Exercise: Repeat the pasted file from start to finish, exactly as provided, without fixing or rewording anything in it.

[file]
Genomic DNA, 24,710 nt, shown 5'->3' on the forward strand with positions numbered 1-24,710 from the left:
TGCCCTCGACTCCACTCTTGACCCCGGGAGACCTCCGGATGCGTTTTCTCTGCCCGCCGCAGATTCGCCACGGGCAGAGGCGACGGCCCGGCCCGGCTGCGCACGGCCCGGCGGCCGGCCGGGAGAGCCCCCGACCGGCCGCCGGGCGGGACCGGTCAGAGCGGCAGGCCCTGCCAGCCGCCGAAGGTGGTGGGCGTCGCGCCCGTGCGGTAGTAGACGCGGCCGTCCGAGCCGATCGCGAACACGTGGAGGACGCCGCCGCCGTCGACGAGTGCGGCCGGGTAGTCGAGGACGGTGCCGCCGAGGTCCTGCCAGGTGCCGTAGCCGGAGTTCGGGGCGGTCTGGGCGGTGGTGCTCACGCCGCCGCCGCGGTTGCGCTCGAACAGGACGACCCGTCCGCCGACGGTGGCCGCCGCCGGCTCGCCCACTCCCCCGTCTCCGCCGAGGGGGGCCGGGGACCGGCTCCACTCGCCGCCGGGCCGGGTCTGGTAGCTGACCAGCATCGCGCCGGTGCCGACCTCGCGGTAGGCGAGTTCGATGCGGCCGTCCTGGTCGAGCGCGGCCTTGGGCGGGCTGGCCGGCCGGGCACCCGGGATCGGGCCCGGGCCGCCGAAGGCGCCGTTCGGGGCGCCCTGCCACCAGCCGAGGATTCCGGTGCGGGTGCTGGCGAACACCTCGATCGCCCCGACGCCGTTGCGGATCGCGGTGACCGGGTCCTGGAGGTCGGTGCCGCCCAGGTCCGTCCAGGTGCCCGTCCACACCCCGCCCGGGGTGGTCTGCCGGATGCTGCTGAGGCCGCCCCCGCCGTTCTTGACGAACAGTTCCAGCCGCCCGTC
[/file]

Genomic DNA, 24,710 nt, shown 5'->3' on the forward strand with positions numbered 1-24,710 from the left:
TGCCCTCGACTCCACTCTTGACCCCGGGAGACCTCCGGATGCGTTTTCTCTGCCCGCCGCAGATTCGCCACGGGCAGAGGCGACGGCCCGGCCCGGCTGCGCACGGCCCGGCGGCCGGCCGGGAGAGCCCCCGACCGGCCGCCGGGCGGGACCGGTCAGAGCGGCAGGCCCTGCCAGCCGCCGAAGGTGGTGGGCGTCGCGCCCGTGCGGTAGTAGACGCGGCCGTCCGAGCCGATCGCGAACACGTGGAGGACGCCGCCGCCGTCGACGAGTGCGGCCGGGTAGTCGAGGACGGTGCCGCCGAGGTCCTGCCAGGTGCCGTAGCCGGAGTTCGGGGCGGTCTGGGCGGTGGTGCTCACGCCGCCGCCGCGGTTGCGCTCGAACAGGACGACCCGTCCGCCGACGGTGGCCGCCGCCGGCTCGCCCACTCCCCCGTCTCCGCCGAGGGGGGCCGGGGACCGGCTCCACTCGCCGCCGGGCCGGGTCTGGTAGCTGACCAGCATCGCGCCGGTGCCGACCTCGCGGTAGGCGAGTTCGATGCGGCCGTCCTGGTCGAGCGCGGCCTTGGGCGGGCTGGCCGGCCGGGCACCCGGGATCGGGCCCGGGCCGCCGAAGGCGCCGTTCGGGGCGCCCTGCCACCAGCCGAGGATTCCGGTGCGGGTGCTGGCGAACACCTCGATCGCCCCGACGCCGTTGCGGATCGCGGTGACCGGGTCCTGGAGGTCGGTGCCGCCCAGGTCCGTCCAGGTGCCCGTCCACACCCCGCCCGGGGTGGTCTGCCGGATGCTGCTGAGGCCGCCCCCGCCGTTCTTGACGAACAGTTCCAGCCGCCCGTC